Children Of The Corn (1984)
Starring: Linda Hamilton, Peter Horton, Courtney Gains
“Our time of tribulation has come. A test is at hand. A final test.” (Isaac, Children Of The Corn)
Films based on Stephen King books are a mixed bunch. You have your great films that are unfortunately not much to do with the book (The Shining), your great films that stick nearly 100% to the book (Pet Sematary), your non-horror films (Stand By Me) and your pieces of shit (Dreamcatcher). Having not read the short story Children Of The Corn is based on I am not at liberty to suggest which category this film falls into, but needless to say it’s sure to be one of the first two because this is a fantastic flick.
A doctor and his girlfriend are moving to the big city so he can set up a surgery. Whilst driving past a cornfield they hit a boy who steps onto the road. Realising he had already been stabbed, the doctor puts the body in his trunk and drives to the nearest town to get some help. Trouble is, the nearest town is Gatlin, a small countryside village much like any other you’d care to name. As long as you’re naming one in which the children have killed all the adults and are members of a religious cult.
There must be something about Stephen King books that makes their film translations scarier than usual. I can personally sit through 95% of most 80’s horrors without batting an eyelid. ‘Tense’ chase scenes don’t usually affect me and I can work out when the big scares are coming in most of the films, as they were more predictable back then. However, of the countless ’80s horror films that attempt to scare the viewer, only two I’ve seen so far succeed in making me feel extremely uneasy: Pet Sematary and Children Of The Corn.
The film opens with a flashback of events that took place three years before the film is set, and right away the audience is thrown into the mix with a number of ‘scythe n’ knife’-related killings and a freaky looking Amish lad who looks as if he hasn’t slept for 7 months. In time however, you may grow to feel sorry for him. Maybe.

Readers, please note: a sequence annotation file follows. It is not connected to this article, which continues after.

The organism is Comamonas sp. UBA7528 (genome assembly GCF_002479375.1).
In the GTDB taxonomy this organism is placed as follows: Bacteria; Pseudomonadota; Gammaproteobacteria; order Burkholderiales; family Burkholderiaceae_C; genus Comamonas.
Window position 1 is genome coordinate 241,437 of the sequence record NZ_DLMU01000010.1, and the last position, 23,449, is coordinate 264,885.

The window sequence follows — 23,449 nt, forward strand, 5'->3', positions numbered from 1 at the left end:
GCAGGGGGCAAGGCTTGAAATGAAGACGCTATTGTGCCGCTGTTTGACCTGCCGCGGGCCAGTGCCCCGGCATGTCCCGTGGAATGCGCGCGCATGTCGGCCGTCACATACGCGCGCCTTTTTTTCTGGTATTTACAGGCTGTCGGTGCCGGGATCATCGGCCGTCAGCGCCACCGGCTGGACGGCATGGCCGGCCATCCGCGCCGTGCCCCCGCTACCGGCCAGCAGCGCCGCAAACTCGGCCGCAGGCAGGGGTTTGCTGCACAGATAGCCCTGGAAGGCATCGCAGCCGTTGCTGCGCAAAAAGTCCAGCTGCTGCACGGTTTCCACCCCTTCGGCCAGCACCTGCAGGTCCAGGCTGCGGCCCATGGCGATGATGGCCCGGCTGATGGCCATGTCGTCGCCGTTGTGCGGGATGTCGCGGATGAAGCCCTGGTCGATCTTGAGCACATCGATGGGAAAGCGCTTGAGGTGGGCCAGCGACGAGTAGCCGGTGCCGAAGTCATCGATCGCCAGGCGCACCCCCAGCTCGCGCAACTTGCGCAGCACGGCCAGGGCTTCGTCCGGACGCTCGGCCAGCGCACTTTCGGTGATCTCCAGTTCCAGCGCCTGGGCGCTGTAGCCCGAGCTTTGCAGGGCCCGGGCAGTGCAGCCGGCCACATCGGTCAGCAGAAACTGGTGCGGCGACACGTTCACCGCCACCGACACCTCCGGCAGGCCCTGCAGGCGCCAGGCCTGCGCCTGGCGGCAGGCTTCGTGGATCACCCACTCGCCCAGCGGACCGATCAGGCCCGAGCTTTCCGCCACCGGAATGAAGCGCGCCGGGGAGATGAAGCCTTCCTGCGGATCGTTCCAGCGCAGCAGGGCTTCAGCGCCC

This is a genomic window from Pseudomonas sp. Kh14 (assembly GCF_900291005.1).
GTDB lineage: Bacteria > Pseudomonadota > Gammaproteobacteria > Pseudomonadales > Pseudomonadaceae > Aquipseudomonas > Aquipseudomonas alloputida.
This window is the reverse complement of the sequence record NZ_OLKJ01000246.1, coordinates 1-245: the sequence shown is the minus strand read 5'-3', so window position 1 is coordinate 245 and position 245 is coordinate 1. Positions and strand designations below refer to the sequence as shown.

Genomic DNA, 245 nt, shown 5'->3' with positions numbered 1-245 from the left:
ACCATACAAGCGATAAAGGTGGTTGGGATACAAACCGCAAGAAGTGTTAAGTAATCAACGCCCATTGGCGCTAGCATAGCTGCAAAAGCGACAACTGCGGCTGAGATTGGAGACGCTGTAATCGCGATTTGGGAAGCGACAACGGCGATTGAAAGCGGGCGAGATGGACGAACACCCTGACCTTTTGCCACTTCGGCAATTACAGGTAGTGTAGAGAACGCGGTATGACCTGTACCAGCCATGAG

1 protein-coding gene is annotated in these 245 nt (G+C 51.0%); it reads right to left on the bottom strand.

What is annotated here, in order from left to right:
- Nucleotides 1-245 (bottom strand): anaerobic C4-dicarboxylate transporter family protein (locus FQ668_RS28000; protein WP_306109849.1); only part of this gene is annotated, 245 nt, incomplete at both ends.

The thing that really wins me over with Children Of The Corn is the imperfection of the two lead characters. Whereas in most films the hero is the virgin who never smokes, always does the right thing and collects injured birds off the road and gives them baths, Children Of The Corn forces you to question your feelings on the heroes. This kicks off right from the first scene, where Burt refuses to propose to his girlfriend Vicky and doesn’t seem to have time for her. Meanwhile, when Burt suggests they take the injured kid’s body into town to get help Vicky at first refuses, showing a coldness not many ‘hero’ characters demonstrate. While this could have so easily resulted in a film with characters that the audience feels no sympathy for when they get involved in later events, the excellent performances by Peter Horton and Linda Hamilton coupled with the effective script only make the characters more believable, bringing the audience closer and making it easier for them to relate to Burt and Vicky (after all, nobody’s perfect).
The real stars are the children, though. There are good kids, bad kids (the nameless ones who always seem to be there whenever someone pegs it) and batshit mental kids (Isaac, the leader of the cult). And then there’s Malachai. Never before have I hated a character more than I hated Malachai. Perhaps the young actor playing him (Courtney Gains) was tapping into the years of mockery he received for having a girl’s name, or perhaps he’s actually like the character, but this boy’s sneer makes you want to punch his head off and you really want him to get what’s coming to him (which, at the end of the day, is what the filmmakers intended). I’d love to have been at that casting meeting: “I think we should give the role of Malachai to young Courtney Gains, because he’s a complete prick”.
Although for the most part Children Of The Corn isn’t too dodgy, it does contain one of film’s biggest taboos: the brutal killing of children. Some of the adults get theirs too, especially at the start, but when you’ve got a town full of kids and they’re all a bit mental, some of them are going to have to take a kicking.
This film would have received a full 5/5 if it hadn’t been for one disappointing aspect; the ending. Perhaps this is how it ends in the book, but as soon as the dirt started moving Tremors-style and getting a little out there I was disappointed. Had the film stayed away from special effects at the end and kept to the idea of a religious cult it would have been a far more satisfying ending. As it is, it gives the impression that the kids actually knew something we didn’t and maybe weren’t so mental after all… a pretty weak end to a fantastic story.
This is also true for the last scene. The last 30 seconds are so underwhelming that when you see the words “The End” you can’t help but think that ending was just thought up at the end of shooting in order to get a final scare in there (and I use the word ‘scare’ loosely). Don’t let that put you off however. Children Of The Corn is 88 minutes long. Of these 88 minutes, 80 are fantastic. It’s just a shame those last eight were so disappointing.